Hierarchical 3D Carbon Based Electrodes for Energy Storage and Conversion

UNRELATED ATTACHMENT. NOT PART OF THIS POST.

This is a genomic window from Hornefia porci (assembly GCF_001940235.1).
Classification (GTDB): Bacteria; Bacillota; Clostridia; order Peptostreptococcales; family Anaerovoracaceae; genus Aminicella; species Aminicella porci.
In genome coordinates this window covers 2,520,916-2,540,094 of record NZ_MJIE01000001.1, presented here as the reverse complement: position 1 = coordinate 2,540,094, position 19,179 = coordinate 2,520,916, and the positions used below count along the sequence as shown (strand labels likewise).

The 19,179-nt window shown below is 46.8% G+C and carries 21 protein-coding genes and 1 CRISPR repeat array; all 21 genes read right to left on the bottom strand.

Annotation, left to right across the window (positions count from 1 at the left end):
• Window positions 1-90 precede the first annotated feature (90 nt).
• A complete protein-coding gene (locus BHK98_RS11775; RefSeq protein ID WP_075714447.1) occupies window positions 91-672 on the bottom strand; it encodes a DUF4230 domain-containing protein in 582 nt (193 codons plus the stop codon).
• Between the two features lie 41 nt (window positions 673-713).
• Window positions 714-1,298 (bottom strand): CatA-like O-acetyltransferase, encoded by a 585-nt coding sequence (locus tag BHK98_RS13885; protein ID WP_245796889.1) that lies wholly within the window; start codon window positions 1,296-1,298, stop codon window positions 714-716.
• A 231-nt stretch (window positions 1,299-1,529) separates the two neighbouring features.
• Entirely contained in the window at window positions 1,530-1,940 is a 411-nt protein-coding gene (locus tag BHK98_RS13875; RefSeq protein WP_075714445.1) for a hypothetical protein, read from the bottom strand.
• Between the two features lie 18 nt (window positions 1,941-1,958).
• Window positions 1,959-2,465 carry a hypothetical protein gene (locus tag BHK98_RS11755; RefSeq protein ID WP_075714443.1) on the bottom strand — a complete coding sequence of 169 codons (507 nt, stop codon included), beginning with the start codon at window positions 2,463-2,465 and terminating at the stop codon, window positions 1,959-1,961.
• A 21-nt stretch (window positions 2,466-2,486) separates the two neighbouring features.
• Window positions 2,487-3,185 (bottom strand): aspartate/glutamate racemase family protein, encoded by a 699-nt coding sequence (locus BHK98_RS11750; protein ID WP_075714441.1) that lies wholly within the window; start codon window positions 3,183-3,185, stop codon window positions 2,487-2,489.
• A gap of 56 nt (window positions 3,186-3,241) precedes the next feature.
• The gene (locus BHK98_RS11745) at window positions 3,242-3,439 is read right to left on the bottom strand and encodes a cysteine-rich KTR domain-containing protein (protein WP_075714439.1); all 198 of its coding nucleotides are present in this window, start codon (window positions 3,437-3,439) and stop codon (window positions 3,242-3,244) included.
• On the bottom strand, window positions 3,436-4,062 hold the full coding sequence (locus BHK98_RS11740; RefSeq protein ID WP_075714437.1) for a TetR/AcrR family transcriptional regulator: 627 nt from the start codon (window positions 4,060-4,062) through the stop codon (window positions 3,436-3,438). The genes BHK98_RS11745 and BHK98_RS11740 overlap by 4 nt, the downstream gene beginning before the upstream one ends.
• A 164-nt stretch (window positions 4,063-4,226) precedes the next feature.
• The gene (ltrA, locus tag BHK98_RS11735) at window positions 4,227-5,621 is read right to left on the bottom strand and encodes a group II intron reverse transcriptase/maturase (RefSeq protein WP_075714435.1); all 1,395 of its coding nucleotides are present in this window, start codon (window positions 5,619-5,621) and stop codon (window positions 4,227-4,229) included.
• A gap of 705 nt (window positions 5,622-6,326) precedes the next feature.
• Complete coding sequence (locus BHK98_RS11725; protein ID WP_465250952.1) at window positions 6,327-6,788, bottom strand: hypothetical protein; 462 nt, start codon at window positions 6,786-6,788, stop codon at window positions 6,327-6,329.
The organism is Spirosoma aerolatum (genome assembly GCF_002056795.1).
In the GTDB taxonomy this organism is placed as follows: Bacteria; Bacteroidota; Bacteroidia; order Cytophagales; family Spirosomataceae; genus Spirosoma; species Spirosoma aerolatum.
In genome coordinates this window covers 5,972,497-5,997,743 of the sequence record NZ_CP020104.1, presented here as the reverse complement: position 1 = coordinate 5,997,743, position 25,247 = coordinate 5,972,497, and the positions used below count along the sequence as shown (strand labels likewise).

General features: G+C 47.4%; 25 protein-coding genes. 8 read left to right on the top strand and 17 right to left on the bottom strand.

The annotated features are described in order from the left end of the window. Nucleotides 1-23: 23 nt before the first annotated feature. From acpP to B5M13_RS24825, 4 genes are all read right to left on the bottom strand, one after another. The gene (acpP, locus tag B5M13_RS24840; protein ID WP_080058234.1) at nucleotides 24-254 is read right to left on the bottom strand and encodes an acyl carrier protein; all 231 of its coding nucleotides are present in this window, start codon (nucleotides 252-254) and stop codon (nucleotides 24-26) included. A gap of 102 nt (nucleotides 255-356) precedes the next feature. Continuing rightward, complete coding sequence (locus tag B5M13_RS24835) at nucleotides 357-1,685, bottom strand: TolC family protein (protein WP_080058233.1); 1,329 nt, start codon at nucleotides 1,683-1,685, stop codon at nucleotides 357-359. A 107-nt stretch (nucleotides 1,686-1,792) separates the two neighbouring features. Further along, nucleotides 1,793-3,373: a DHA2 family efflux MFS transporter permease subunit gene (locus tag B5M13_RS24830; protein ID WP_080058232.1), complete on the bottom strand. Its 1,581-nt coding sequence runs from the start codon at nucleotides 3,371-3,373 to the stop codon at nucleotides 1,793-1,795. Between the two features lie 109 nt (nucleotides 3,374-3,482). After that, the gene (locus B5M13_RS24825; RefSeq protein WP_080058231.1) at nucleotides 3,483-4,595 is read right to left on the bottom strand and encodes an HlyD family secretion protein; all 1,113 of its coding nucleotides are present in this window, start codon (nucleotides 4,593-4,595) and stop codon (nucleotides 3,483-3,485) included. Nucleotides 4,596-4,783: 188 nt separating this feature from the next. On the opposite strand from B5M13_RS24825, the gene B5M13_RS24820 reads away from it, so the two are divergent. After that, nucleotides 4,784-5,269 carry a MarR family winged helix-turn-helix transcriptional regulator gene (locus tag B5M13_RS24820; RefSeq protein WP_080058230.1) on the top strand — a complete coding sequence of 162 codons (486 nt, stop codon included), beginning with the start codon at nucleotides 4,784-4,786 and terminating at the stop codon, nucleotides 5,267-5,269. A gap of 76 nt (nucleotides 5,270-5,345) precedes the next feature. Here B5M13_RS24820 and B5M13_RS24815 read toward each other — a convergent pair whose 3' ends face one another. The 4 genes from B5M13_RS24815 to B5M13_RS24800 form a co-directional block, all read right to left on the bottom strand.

Renewable energy is regarded as the most effective tool to combat climate change/global warming. Electrochemical reactions are the cornerstone for these technologies. I present a fabrication process to create hierarchical structures with engineered functional groups (redox species for repeated electrochemical reactions or catalyst species for electrochemical reactions) uniformly distributed on an electrode aiming for enhanced device performance. For energy storage applications, poly (1,5-diaminonaphthalene) (PDAN) and polyaniline (PANI) have been oxidatively electrografted onto carbon for side by-side comparison. It has been found that PDAN offers 17% higher theoretical capacitance than PANI. More impressively due to the rigid highly conjugated nature PDAN has a more stable cycle stability than PANI. This lightweight platform with high energy density and enhanced cycle stability opens the door to a wide array of electrochemical storage applications. For energy conversion applications, metal-nitrogen coordinated species are a low-cost alternative to platinum. In this study poly (4-vinylpyridine) (P4VP) has been cathodically electrografted onto carbon substrates. The effect of ligands and metal species on coordination and catalytic activity was investigated by keeping all other parameters(interface properties, spatial distribution, and relation with electrodes) the same. Cobalt-containing catalysts have demonstrated the best catalytic activity compared to tin and iron-based catalysts. This platform is expected to provide a tool to screen a variety of catalyst systems.